Can This Attorney Be Saved?

Venerable, veteran blogger Tom Devine wins the just-this-moment-created Headline of the Month award for last week's post "Raipher on Trial: Should he go to Hell?"

Raipher, as any self-respecting follower of Springfield politics knows, is Raipher Pellegrino, former city councilor and current star of back-of-the-phonebook legal ads, the sort of celebrity easily recognizable by one name, like Madonna, or Potsie. Among his distinctions: being one of the rare incumbents actually voted out of office by Springfield voters (who, quite frankly, ought to exercise that option a lot more often). Pellegrino was also the guy who tried to shut down the citizens' initiative opposed to the full-of-holes plan by his pal, Mike Albano, to build a minor league ballpark in the North End (a plan that was eventually killed in Superior Court). Raipher's mother Kathleen, meanwhile, earned her own notoriety for trying, after retiring from her job heading the Springfield Parking Authority, to both collect her pension AND get back on the SPA payroll through a separate contract—a greedy little double-dipping deal that, thankfully, tanked after word got out.

While there are plenty of people in Springfield's political circles who would no dobut enjoy watching Raipher meet the business end of the devil's pitchfork, as Devine notes, it's actually his legal career that's landed Pellegrino in the hot seat—namely, on "People You'll See in Hell," a website that invites posters to name those folks they'd most like to see burn in the proverbial flaming pits. The entries are helpfully organized by Deadly Sin committed (curiously, the site leaves "wrath" off the list of the Big Seven, replacing it with "insanity"). While you might expect the site to be populated by two-timing exes and former middle-school wedgie tormentors, most entries, in fact, entail much darker tales of domestic violence, pedophilia and general senseless, cruel crimes. Indeed, even Pellegrino's fiercest enemies might find it a bit jarring to see his smiling corporate head shot among the scowling mug shots and grainy surveillance-camera stills that illustrate many of his fellow nominees' entries.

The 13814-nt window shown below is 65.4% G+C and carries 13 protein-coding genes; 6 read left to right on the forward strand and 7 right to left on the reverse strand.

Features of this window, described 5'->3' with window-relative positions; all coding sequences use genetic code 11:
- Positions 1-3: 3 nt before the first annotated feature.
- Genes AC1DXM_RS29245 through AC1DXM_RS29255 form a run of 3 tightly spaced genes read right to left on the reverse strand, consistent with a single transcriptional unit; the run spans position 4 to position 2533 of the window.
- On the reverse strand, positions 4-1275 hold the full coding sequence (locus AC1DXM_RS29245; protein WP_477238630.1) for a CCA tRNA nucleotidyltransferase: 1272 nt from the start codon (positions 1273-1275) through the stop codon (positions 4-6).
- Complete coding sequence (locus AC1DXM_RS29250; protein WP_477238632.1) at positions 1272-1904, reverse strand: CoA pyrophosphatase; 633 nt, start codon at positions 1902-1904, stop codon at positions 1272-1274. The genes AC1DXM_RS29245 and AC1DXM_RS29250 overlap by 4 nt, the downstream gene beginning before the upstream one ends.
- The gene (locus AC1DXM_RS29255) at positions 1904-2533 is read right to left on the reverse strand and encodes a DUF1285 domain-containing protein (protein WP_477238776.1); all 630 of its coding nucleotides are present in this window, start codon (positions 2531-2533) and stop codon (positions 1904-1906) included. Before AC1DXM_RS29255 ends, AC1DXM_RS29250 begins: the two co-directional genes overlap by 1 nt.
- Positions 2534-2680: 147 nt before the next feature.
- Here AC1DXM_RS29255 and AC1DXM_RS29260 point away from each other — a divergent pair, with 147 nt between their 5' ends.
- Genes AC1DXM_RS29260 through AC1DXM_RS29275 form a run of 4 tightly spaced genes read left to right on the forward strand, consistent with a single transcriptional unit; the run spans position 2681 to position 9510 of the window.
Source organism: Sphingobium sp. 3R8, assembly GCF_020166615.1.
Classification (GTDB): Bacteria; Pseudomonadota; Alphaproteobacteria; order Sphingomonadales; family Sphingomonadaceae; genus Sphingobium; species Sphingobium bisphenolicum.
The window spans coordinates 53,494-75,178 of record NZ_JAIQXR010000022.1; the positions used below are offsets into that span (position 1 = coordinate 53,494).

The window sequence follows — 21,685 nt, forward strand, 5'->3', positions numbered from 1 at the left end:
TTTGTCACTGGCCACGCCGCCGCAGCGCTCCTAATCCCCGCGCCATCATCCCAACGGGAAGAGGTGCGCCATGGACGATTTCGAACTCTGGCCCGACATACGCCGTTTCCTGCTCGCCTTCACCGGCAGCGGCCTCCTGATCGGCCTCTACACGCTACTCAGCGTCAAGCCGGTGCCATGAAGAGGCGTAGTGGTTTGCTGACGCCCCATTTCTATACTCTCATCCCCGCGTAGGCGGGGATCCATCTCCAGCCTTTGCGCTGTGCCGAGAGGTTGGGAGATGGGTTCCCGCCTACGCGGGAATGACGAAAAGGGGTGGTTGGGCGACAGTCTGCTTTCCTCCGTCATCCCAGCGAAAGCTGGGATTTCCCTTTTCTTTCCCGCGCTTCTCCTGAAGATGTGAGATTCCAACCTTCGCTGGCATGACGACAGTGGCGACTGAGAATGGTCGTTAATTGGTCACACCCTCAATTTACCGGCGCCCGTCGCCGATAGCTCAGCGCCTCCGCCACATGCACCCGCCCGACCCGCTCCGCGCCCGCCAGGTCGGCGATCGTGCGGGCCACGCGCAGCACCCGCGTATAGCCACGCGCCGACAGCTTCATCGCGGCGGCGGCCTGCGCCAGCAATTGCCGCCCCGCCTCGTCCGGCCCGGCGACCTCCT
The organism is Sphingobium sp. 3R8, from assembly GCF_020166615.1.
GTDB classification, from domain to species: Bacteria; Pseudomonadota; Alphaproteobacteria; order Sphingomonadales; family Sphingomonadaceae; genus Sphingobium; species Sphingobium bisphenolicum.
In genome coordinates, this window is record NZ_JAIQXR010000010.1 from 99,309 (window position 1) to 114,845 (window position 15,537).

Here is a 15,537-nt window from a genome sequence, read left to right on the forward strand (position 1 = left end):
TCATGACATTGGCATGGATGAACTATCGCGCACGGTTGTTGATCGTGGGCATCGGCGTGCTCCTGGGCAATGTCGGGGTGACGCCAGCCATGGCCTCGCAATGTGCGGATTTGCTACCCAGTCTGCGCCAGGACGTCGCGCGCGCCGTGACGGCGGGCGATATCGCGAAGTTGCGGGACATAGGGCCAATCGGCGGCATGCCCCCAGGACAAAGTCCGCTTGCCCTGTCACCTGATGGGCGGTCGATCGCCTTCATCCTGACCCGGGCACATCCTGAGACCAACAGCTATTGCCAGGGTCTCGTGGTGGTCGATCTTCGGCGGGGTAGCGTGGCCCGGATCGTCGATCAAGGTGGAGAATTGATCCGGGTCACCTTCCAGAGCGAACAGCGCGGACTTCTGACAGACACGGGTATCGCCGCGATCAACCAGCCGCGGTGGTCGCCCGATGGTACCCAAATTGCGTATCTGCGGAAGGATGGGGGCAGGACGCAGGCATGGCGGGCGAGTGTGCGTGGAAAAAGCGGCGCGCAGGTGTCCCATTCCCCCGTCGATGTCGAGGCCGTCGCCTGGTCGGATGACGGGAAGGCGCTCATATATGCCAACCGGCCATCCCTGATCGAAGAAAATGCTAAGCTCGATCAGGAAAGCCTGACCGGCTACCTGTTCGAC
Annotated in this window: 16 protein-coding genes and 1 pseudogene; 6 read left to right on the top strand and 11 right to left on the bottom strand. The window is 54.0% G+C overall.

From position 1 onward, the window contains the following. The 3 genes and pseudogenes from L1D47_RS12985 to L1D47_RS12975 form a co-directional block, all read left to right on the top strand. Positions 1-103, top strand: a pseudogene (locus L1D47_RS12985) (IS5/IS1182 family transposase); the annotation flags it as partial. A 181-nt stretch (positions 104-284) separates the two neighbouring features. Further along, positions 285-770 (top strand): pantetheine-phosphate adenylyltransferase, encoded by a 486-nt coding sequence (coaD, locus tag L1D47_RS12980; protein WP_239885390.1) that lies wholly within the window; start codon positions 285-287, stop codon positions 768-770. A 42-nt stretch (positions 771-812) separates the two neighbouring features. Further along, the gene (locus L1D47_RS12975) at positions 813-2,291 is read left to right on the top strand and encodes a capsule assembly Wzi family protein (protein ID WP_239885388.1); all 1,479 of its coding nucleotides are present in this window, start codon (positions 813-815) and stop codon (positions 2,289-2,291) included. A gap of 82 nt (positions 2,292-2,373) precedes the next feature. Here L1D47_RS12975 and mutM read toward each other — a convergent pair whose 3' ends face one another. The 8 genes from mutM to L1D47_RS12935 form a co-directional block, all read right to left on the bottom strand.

What landed Pellegrino in such illustrious company? His successful use a few years back of the so-called "sleepwalking defense" to win the acquittal of a college student arrested on rape charges (a case cited, in fact, as one of Pellegrinos' accomplishments in that phonebook ad). "if you thought there could not be another reason to lose sleep at night, Raipher D. Pellegrino is there to defend that which goes bump or more like 'boink' in the night," wrote his anonymous nominator, who used the pen name "The Nibbler."

According to poll data at the bottom of Pellegrino's entry, 51 percent of readers agree that he shoud, indeed, burn in hell. Twenty-one percent would spare him the big trip down south, while 29 percent prefer to streamline the process and simply send all lawyers directly to hell.

Meanwhile, Devine is left with an interesting question: "What I'm wondering is why, instead of picking on Raipher, no one has written up an indictment to Hell for former Springfield Mayor Mike Albano, whose administration helped corrupt a whole generation of young (and not so young) local politicians."

Author: On Springfield

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